The Student News Site of University of Arizona

The Daily Wildcat

96° Tucson, AZ

The Daily Wildcat

The Daily Wildcat


    UA alumnus named Arizona’s first poet laureate


    When Alberto Álvaro Ríos was a boy, his teacher’s lectures sometimes seemed like nothing more than white noise.

    “I got in trouble in the second grade with the terrible crime of daydreaming,” Ríos said. “I was always excited with imagination. [Writing] had little to do with pencil and paper.”

    Ríos, a UA alumnus, was selected as Arizona’s first poet laureate by Gov. Jan Brewer on Aug. 19. Ríos’s appointment was made in an effort to keep poetry alive in Arizona while acknowledging his poetic achievements and Arizonan heritage.

    Ríos grew up in a Spanish-speaking home in the small town of Nogales, where he first began to learn the magic of language.

    Ríos said that his love for writing began in his early years, sitting in the back of a classroom and mentally checking out to the drone of a teacher’s voice. During class time, Ríos would randomly write things things he “wanted to remember” in the back pages of his notebook, unknowingly laying the first stones in the road to his success.

    For Ríos, his career in poetry began in his mind, and was only later translated onto paper.

    “What I realize in retrospect is that I was writing for myself,” Ríos said. “I didn’t have somebody giving me gold stars.”

    As of today, however, Ríos has earned much more than a few gold stars. His appointment as Arizona’s first poet laureate will span a two-year term, during which time he will give public readings and ultimately work to keep the spirit of poetry thriving in Arizona.

    Coming from the back pages of a simple school notebook to the respected role of Arizona’s first poet laureate, Ríos said he is moved by his appointment.

    “[The appointment] is thrilling, but it’s humbling because it’s an impossible type of idea,” Ríos said. “But that’s what makes it perfect — that it’s impossible.”

    Tyler Meier, the newly appointed executive director of the UA Poetry Center, said that Ríos’s position as pioneer of the Arizona poet laureate designation gives him a unique opportunity to set the stage for future laureates.

    “Ríos has the exciting job of inventing what this position is,” Meier said. “As he articulates his vision for what the position will be, we’re really excited to partner with him and act as a sort of blowhorn for his platform.”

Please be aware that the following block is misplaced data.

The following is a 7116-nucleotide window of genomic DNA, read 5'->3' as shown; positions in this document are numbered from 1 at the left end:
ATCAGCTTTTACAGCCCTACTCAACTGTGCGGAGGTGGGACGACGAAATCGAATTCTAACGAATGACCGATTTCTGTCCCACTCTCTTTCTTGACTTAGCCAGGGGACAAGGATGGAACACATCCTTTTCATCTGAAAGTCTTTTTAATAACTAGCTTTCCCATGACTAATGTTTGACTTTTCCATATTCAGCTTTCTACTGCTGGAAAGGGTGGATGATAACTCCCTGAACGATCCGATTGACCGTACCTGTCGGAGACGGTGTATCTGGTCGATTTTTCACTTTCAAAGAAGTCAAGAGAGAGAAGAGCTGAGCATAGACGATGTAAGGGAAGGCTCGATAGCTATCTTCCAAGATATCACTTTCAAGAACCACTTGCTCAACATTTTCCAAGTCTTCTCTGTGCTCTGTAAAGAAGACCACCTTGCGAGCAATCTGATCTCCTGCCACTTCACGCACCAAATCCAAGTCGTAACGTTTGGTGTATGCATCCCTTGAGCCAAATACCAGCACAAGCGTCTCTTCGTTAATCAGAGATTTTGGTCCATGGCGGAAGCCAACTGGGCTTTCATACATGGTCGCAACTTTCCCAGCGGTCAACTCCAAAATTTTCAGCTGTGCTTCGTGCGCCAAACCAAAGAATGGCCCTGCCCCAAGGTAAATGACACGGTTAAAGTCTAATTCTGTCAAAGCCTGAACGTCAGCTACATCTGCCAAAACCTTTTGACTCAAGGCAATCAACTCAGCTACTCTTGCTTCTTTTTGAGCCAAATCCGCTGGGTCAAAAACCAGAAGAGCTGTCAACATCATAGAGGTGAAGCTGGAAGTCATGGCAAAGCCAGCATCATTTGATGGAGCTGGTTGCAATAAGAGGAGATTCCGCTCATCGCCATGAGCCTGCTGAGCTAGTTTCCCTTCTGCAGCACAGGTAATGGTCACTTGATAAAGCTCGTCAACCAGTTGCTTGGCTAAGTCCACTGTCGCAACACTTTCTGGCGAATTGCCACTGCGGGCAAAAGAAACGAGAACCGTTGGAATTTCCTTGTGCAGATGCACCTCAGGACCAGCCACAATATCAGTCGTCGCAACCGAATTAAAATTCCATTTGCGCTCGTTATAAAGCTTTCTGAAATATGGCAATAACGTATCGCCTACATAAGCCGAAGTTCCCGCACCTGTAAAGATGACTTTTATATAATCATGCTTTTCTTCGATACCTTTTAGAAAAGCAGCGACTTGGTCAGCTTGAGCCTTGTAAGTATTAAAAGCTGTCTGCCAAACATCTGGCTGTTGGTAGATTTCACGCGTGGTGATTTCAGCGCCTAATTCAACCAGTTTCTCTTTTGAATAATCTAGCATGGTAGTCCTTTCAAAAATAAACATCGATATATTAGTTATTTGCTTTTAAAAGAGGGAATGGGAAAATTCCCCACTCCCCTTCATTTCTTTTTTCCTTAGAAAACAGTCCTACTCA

As he’s still in the early days of his appointment, Ríos said he does not know exactly what his duties will entail or what specific direction he plans to follow. He does know, however, that he will be looking to better Arizona communities and poetry alike.

    “Language should be used for solutions, not problems,” Ríos said. “Language should be used to solve issues.”

    Meier said his hope is for Ríos to highlight the significance of art and language in general.

    “His public role will hopefully raise the position of poetry across Arizona’s culture, and remind us that one of poetry’s great abilities is to point back to the importance of language and how language informs everyday life in a myriad of ways,” Meier said.

    Although Ríos is aware of the the significance of his position and the importance of the art he represents, he said he doesn’t aim to lead the discussion.

    “It’s not a lecture delivered from a high place or ivory tower,” Ríos said. “It’s a conversation about things that matter. It’s a human communion.”

    Ríos is a Regents’ Professor of English and creative writing at Arizona State University, where he shares the knowledge and tools that brought him to where he is today. His goals for his future work remain clear.

    “I always hope that on every page, in every poem … there is a moment like an epiphany, however small,” he said.

    More to Discover
    Activate Search